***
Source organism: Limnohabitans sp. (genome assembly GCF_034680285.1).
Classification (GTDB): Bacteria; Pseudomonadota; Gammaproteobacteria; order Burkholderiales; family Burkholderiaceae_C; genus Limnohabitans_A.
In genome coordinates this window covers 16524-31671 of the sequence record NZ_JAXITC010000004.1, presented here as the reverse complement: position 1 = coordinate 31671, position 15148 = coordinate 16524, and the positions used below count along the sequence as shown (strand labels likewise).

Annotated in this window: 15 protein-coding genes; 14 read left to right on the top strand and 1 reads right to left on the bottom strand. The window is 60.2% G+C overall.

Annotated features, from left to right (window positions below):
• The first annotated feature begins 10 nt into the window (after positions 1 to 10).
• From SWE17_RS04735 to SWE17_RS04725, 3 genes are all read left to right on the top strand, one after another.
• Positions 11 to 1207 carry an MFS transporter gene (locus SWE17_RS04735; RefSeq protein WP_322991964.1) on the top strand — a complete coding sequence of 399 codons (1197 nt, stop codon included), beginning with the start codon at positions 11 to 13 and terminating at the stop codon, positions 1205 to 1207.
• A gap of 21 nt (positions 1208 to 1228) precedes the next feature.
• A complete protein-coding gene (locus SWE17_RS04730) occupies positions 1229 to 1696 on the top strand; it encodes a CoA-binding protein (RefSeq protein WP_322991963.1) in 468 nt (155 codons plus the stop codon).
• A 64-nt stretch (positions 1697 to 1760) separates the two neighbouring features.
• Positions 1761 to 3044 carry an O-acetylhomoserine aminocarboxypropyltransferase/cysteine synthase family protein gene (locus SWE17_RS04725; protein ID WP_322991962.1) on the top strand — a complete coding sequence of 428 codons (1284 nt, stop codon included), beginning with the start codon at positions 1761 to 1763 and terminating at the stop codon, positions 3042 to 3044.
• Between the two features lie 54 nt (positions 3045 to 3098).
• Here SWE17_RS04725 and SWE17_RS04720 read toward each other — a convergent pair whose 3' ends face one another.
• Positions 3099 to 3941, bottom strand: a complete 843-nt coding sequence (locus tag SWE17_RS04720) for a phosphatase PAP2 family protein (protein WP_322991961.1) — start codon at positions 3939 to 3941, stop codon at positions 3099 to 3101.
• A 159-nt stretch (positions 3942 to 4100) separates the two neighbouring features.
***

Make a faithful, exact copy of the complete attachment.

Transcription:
Source organism: Limnohabitans sp. (genome assembly GCF_034680285.1).
Classification (GTDB): Bacteria; Pseudomonadota; Gammaproteobacteria; order Burkholderiales; family Burkholderiaceae_C; genus Limnohabitans_A.
In genome coordinates this window covers 16524-31671 of the sequence record NZ_JAXITC010000004.1, presented here as the reverse complement: position 1 = coordinate 31671, position 15148 = coordinate 16524, and the positions used below count along the sequence as shown (strand labels likewise).

Annotated in this window: 15 protein-coding genes; 14 read left to right on the top strand and 1 reads right to left on the bottom strand. The window is 60.2% G+C overall.

Annotated features, from left to right (window positions below):
• The first annotated feature begins 10 nt into the window (after positions 1 to 10).
• From SWE17_RS04735 to SWE17_RS04725, 3 genes are all read left to right on the top strand, one after another.
• Positions 11 to 1207 carry an MFS transporter gene (locus SWE17_RS04735; RefSeq protein WP_322991964.1) on the top strand — a complete coding sequence of 399 codons (1197 nt, stop codon included), beginning with the start codon at positions 11 to 13 and terminating at the stop codon, positions 1205 to 1207.
• A gap of 21 nt (positions 1208 to 1228) precedes the next feature.
• A complete protein-coding gene (locus SWE17_RS04730) occupies positions 1229 to 1696 on the top strand; it encodes a CoA-binding protein (RefSeq protein WP_322991963.1) in 468 nt (155 codons plus the stop codon).
• A 64-nt stretch (positions 1697 to 1760) separates the two neighbouring features.
• Positions 1761 to 3044 carry an O-acetylhomoserine aminocarboxypropyltransferase/cysteine synthase family protein gene (locus SWE17_RS04725; protein ID WP_322991962.1) on the top strand — a complete coding sequence of 428 codons (1284 nt, stop codon included), beginning with the start codon at positions 1761 to 1763 and terminating at the stop codon, positions 3042 to 3044.
• Between the two features lie 54 nt (positions 3045 to 3098).
• Here SWE17_RS04725 and SWE17_RS04720 read toward each other — a convergent pair whose 3' ends face one another.
• Positions 3099 to 3941, bottom strand: a complete 843-nt coding sequence (locus tag SWE17_RS04720) for a phosphatase PAP2 family protein (protein WP_322991961.1) — start codon at positions 3939 to 3941, stop codon at positions 3099 to 3101.
• A 159-nt stretch (positions 3942 to 4100) separates the two neighbouring features.